Reference Check

You have a couple of options, but it all really depends on your own restrictions – with the property owner, the property management company, or your landlord insurance company.

Comprehensive tenant referencing will typically check some or all of the following:

Just because someone fails theirs doesn’t automatically mean that they won’t be a good tenant. At the end of the day it’s ultimately your decision, but a number of factors can limit the options that you have.

Option 1: Reject them outright

It’s never fun having to tell an applicant that not only have they failed their reference check, but the £300 referencing fee they paid is non-refundable…

This is the easiest option though. If you believe that you can “do better”, or if you simply don’t want the headache of fitting a square peg through a round hole, then you should continue to look for that perfect tenant that ticks all your boxes. You may have liked them, and thought they would be a good fit, but sometimes it’s just easier to move on. Better luck next time!

Option 2: Evaluate their financial situation for yourself

If you genuinely believe that you have chanced upon the perfect tenant, you need to understand why they failed their reference check. There may be a very good and, most importantly, forgivable reason for them to have failed. With many criteria on a reference check only accepting a “pass” or a “fail”, it can be hard to know whether the applicant failed their check on a technicality.

Maybe they were a day late on their rent payment once through no fault of their own, but the singular late payment was recorded and has forever tarnished their otherwise perfect payment record. If this is what they are claiming, and appears to be the only issue with their referencing, you could ask them to verify this by showing you their bank statements evidencing their rent payments each month on time and in full.

Credit referencing companies will typically require the prospective tenant to earn at least 30x the monthly rent amount (or 2.5x the annual rent amount) to test affordability. Savings aren’t usually taken into consideration and, for some, this is a strict rule. You may only be interested in letting to professional tenants with a regular income, regardless of how much they have in savings. But this rule also excludes retired tenants who may have significant savings from having previously sold their property, or even those who may have come upon a fortune and have chosen to take a break for working as a result.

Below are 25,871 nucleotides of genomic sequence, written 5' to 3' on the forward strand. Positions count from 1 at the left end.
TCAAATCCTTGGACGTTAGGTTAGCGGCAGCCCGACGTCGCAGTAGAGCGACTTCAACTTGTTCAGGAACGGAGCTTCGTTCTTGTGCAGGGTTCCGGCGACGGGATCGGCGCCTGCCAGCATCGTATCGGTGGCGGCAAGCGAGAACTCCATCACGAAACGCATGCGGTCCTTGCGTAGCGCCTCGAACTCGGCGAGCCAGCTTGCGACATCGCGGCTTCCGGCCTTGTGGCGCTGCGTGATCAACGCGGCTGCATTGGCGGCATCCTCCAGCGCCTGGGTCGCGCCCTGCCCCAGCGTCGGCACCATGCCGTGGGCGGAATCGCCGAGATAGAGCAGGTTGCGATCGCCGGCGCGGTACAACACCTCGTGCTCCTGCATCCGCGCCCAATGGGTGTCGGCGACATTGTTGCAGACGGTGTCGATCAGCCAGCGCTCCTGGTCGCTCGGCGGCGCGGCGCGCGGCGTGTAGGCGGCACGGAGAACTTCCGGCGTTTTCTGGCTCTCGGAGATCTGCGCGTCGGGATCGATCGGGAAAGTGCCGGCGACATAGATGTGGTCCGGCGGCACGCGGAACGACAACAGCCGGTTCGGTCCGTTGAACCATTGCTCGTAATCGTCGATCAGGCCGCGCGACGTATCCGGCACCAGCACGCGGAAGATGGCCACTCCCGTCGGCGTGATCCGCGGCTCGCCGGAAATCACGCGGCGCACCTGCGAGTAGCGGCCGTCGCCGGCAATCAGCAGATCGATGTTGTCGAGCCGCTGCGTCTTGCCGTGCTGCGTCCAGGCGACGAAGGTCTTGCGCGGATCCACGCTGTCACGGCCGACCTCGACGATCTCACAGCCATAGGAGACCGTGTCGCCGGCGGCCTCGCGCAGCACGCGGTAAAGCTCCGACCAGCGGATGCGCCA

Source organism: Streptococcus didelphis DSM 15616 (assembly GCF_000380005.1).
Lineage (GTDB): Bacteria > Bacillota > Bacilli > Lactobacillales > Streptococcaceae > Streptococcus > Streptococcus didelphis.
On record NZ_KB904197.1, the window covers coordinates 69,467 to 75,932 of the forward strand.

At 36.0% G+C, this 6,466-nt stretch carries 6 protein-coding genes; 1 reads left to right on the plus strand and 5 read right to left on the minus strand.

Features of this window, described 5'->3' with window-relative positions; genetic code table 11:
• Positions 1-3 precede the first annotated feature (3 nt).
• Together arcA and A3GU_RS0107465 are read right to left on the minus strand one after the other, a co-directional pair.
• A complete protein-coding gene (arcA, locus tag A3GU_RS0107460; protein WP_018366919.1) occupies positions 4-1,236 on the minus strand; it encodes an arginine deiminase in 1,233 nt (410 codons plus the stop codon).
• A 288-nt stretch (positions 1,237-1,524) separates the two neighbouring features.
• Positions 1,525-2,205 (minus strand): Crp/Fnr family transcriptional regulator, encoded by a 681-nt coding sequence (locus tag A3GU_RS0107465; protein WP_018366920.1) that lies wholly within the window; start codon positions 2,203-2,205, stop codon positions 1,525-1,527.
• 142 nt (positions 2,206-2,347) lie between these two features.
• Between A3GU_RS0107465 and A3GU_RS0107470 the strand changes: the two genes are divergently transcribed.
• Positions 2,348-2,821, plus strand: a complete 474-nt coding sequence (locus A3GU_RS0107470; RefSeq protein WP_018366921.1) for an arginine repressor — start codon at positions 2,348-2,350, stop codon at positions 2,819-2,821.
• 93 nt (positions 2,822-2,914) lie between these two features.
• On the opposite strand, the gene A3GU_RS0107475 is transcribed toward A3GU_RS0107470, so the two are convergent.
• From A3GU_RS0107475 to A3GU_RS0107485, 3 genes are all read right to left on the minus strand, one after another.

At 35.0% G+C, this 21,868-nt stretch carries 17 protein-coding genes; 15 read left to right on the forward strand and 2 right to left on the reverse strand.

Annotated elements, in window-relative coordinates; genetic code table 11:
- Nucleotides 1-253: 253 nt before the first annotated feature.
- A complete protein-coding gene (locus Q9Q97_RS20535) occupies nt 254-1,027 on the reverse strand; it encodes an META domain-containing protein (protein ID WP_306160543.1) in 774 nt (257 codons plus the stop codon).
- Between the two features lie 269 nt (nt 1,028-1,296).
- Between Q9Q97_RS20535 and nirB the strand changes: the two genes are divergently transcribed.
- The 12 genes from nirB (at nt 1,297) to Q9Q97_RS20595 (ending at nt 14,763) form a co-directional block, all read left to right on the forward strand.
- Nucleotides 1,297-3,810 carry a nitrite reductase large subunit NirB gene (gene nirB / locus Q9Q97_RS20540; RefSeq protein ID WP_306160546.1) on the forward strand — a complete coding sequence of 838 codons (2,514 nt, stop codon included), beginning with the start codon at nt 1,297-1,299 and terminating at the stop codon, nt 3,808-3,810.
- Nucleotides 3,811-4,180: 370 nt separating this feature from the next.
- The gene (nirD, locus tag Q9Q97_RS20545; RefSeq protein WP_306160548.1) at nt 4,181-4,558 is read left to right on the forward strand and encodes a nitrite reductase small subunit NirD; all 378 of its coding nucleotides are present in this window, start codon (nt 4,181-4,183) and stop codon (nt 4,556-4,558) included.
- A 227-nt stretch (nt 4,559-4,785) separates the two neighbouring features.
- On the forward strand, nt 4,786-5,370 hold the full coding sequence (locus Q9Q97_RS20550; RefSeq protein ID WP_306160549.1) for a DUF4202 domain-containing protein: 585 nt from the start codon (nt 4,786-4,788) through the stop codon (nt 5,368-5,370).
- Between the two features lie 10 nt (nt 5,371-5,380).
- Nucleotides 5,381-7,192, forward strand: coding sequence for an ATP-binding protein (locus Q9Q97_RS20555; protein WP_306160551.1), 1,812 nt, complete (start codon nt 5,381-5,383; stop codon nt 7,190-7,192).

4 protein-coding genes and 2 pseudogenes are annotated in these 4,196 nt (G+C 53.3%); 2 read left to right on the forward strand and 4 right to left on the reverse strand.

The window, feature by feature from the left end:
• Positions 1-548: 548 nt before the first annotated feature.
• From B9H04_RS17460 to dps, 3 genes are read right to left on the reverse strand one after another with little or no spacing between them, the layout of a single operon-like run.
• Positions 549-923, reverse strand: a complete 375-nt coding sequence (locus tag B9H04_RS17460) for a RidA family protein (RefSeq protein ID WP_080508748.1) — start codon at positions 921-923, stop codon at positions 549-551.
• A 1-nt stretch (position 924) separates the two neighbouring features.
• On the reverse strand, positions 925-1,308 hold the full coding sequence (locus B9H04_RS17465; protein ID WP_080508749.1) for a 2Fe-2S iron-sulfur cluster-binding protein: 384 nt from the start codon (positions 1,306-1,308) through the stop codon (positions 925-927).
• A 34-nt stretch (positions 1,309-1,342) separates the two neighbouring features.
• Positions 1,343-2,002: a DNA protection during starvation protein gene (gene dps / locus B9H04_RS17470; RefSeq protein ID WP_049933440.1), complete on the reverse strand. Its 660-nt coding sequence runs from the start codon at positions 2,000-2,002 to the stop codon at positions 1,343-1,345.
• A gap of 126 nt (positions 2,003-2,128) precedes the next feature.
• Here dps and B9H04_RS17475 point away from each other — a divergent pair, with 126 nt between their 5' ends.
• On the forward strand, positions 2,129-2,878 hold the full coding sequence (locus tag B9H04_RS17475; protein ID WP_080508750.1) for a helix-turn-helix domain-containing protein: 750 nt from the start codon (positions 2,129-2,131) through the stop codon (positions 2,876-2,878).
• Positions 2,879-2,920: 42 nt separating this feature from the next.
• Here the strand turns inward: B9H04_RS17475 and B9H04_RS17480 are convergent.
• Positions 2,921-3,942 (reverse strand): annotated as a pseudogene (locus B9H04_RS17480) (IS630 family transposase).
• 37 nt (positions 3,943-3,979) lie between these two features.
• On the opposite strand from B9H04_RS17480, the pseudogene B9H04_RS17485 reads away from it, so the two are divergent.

A solution that might work in such situations is if the tenant is in a position to offer up advanced rent, to cover a few months (or the entirety of their expected) tenancy. Although this puts you in a vulnerable position once their “pre-paid” duration comes to an end and they continue with their tenancy. If you choose to go this route, you should see whether you can limit the tenancy agreement to a set term that the advanced rent covers.

What’s important is that you confirm with the prospective tenants how they plan to support themselves. Use common sense, and put their situation into context. If a husband and wife are jointly applying for a tenancy and one fails where the other passes with flying colours, perhaps it is the system that is assuming the rent arrangement is to be split equally between them.

Some young people and recent graduates may tick every other box, but just fail on the credit check for having too low of a score. A low credit score is usually due to a lack of borrowing. They may have a good job with a great salary, more than enough to cover the rent, and still have a low credit score just because they’ve never taken out a credit card or have never made any purchases on finance.

In some situations, it may be the parents that are agreeing to pay 100% of their child’s rent each month. If you have a student tenant, or a tenant on housing benefits, you can always request a guarantor. The guarantor will then be the one legally liable for the rent, as well as covering the costs of any property damage, if the tenant is not in the financial position to.

Another common cause for failing a reference check is when the check requires a written reference from your landlord and/or employer, and they don’t return it promptly. This is, of course, no fault of the applicant – but it can still lead to the applicant failing the check.

The purpose of referencing is to verify whether or not an applicant is suitable for the property. Sometimes, however, whether you choose to look past it or not, perfectly good tenants can fail their reference check on a technicality or misunderstanding.

That being said, your landlord insurance company may refuse to offer you cover such as Legal Expenses and Rent Guarantee Insurance if the tenant fails their reference. In most cases, the insurer will simply require a guarantor but it’s just something to bear in mind.

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